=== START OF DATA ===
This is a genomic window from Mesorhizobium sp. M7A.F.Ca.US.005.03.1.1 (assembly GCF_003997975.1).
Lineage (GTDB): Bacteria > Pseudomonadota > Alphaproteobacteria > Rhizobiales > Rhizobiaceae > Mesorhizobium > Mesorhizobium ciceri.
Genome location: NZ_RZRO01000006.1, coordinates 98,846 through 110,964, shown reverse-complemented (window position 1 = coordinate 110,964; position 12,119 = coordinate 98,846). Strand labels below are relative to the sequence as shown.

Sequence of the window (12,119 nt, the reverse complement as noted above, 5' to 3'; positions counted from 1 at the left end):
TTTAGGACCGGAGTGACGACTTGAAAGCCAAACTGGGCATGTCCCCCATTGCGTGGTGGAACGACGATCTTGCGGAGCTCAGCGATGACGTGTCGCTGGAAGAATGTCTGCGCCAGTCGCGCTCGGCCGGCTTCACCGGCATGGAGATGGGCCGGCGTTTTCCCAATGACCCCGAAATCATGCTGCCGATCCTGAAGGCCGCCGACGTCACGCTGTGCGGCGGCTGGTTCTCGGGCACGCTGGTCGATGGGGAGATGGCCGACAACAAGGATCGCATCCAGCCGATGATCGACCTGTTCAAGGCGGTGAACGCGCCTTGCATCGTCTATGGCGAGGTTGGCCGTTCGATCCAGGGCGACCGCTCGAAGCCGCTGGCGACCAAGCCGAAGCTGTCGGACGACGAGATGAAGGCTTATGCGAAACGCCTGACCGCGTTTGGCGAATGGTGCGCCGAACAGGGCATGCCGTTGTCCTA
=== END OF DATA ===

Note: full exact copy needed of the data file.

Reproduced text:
This is a genomic window from Mesorhizobium sp. M7A.F.Ca.US.005.03.1.1 (assembly GCF_003997975.1).
Lineage (GTDB): Bacteria > Pseudomonadota > Alphaproteobacteria > Rhizobiales > Rhizobiaceae > Mesorhizobium > Mesorhizobium ciceri.
Genome location: NZ_RZRO01000006.1, coordinates 98,846 through 110,964, shown reverse-complemented (window position 1 = coordinate 110,964; position 12,119 = coordinate 98,846). Strand labels below are relative to the sequence as shown.

Sequence of the window (12,119 nt, the reverse complement as noted above, 5' to 3'; positions counted from 1 at the left end):
TTTAGGACCGGAGTGACGACTTGAAAGCCAAACTGGGCATGTCCCCCATTGCGTGGTGGAACGACGATCTTGCGGAGCTCAGCGATGACGTGTCGCTGGAAGAATGTCTGCGCCAGTCGCGCTCGGCCGGCTTCACCGGCATGGAGATGGGCCGGCGTTTTCCCAATGACCCCGAAATCATGCTGCCGATCCTGAAGGCCGCCGACGTCACGCTGTGCGGCGGCTGGTTCTCGGGCACGCTGGTCGATGGGGAGATGGCCGACAACAAGGATCGCATCCAGCCGATGATCGACCTGTTCAAGGCGGTGAACGCGCCTTGCATCGTCTATGGCGAGGTTGGCCGTTCGATCCAGGGCGACCGCTCGAAGCCGCTGGCGACCAAGCCGAAGCTGTCGGACGACGAGATGAAGGCTTATGCGAAACGCCTGACCGCGTTTGGCGAATGGTGCGCCGAACAGGGCATGCCGTTGTCCTA